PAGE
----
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Going above and beyond for whale conservation

Whales couldn’t be more important to the survival of our planet, and yet we’ve lost 80% in the last century.

Through satellite data and AI, we are collaborating with Whale and Dolphin Conservation and SPACEWHALE to try to change that – whilst at the same time pioneering new technology for marine conservation more broadly.

Wdc main film still image

Whale and Dolphin Conservation (WDC), one of Deloitte’s charity partners, has a bold and brilliant ambition – aiming to reverse the global decline in whales and dolphins. In the last century we’ve lost 80% of the biomass of whales. A concerning statistic. And when we consider that these marine mammals are significantly important to our planet’s survival, it’s even more concerning.

Traditionally, to help conserve whales, conservationists have needed to be out in the field – literally in the ocean and in aircraft – manually mapping whales and tracking their behaviour, including migration routes, diet and fluctuating population numbers. This informs governments on what areas should become Marine Protected Areas and in turn helps protect and increase whale populations.

However, this time-intensive and laborious process means there is a considerable delay between collecting data and scientists being able to interpret it. This is an issue when they’re trying to act quickly to prevent further damage to whales.

WDC asked Deloitte, is there a better, faster way? Can emerging technologies transform this process and help us understand: where are the whales and how many are there?

“What few people realised until recently was just how much we need whales to save us… Whales play a huge role in helping the ocean absorb carbon and mitigate the threat of climate and ecological breakdown,”

Chris Butler-Stroud, CEO of WDC

Why did WDC need to try a new approach?

“In the beginning, we wouldn’t really have even contemplated using space technology, it just seemed so far away from our day-to-day lives,” says Chris Butler-Stroud.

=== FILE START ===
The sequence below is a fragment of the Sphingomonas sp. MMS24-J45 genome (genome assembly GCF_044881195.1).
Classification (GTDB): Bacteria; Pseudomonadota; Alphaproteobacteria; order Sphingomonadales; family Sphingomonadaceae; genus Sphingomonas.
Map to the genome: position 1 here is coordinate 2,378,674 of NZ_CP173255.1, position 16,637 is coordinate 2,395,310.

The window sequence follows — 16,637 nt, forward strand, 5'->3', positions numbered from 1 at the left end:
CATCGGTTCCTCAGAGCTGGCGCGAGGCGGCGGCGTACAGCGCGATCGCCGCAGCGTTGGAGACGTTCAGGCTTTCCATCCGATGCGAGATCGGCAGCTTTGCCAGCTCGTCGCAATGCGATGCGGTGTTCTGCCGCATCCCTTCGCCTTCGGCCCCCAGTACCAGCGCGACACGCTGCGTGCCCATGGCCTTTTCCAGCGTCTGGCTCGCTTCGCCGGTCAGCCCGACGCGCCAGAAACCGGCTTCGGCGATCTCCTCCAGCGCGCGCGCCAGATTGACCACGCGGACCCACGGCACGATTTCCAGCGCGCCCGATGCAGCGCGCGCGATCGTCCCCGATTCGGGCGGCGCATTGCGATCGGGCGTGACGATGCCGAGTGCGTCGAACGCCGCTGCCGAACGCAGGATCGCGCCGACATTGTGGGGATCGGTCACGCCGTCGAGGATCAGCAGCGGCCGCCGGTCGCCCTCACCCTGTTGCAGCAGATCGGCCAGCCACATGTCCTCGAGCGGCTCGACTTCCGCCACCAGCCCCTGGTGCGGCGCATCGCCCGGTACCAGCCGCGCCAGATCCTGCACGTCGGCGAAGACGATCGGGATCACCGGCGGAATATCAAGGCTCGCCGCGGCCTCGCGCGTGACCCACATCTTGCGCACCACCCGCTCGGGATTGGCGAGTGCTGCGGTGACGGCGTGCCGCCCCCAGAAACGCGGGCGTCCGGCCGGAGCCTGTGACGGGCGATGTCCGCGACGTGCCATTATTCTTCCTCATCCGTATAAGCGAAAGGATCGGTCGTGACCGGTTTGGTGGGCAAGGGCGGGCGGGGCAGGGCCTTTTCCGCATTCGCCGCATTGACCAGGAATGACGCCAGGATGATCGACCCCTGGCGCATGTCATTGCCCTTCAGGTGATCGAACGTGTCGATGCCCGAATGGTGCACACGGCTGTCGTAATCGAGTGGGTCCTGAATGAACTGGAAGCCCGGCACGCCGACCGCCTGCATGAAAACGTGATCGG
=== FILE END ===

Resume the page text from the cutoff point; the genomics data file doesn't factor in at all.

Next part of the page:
Whilst space technologies were not top of mind for WDC, they were bold enough to want to take a leap of faith, test pioneering tech and explore the ways space data might help unlock new ways of working.

Enter GRAVITY Challenge – our open innovation spacetech programme.

It enables clients to pose challenges that spacetech might be able to solve – and connects them to those pioneers developing new applications for space technologies and space data.

Through GRAVITY Challenge, we connected WDC with Bioconsult SH’s new tech service, SPACEWHALE. SPACEWHALE offers AI-based detection of large whales through very high-resolution satellite imagery. Collaborating with WDC, we ran a proof of concept using the service to test if researchers can explore remote areas they couldn’t reach before, and discover, report and analyse the mapping of whales in weeks rather than decades.

Through the pilot, WDC can look at historical and current data in remote parts of the ocean almost instantaneously, all from their desktops.

And it doesn’t end there, Chris Butler-Stroud explains that sometimes it takes a fresh approach to think of new ways to use the data. “In the past it’s been ignorance that’s been killing whales and dolphins. We just didn’t know what was happening and we didn’t understand. Space technology is the key to opening up and then innovating. And that’s what comes from this kind of collaboration, you start to think of new ways to use the data.”

What did it take to do something new?

With our sights set on transforming the ways in which whales are mapped, we helped WDC to:

  • Consider the potential of space technology to support them.
  • Articulate the challenge to be solved and the value this would create for them and broader conservation efforts if a solution could be developed.
  • Connect with our ecosystem of innovators through the GRAVITY Challenge, inviting them to put forward their proposals.
  • Assess proposals from innovators to help WDC confidently determine which solution should be taken to proof-of-concept stage.
  • Bring to bear the knowhow of our Deloitte Space practice and Sustainability and Climate experts to help shape a proof of concept between SPACEWHALE, and WDC. This would provide a baseline monitoring of large whales in poorly studied offshore areas.

“In the beginning, we wouldn’t really have even contemplated using space technology, it just seemed so far away from our day-to-day lives. But really, Deloitte are an amazing catalyst.

They can identify partners, they can bring people together. And I think that really adds value to what we’re trying to do in terms of conservation.”

Chris Butler-Stroud, CEO, WDC

What has the impact been?

Whilst the initial phase of the proof of concept has been completed, the overall study will complete in October 2024.

In the meantime, reviewers are validating the results of this pilot to verify that the algorithm has been able to successfully distinguish between whales and inanimate objects like boats and rocks.

Based on results to date, WDC are really excited about the new opportunities this technology can unlock for them and will continue exploring their options in this brave new space.

Curious to learn more about spacetech?

Take a deep dive into the thinking, insights and predictions on the role of spacetech for non-space organisations in this roundtable discussion between experts across the space ecosystem.

We also collaborated with Sifted to produce their inaugural spacetech report. It takes a look at the growing momentum of investment in the space sector, uncovers the ‘big bets’ of spacetech across Europe and, importantly, puts into focus the role of space across different industries.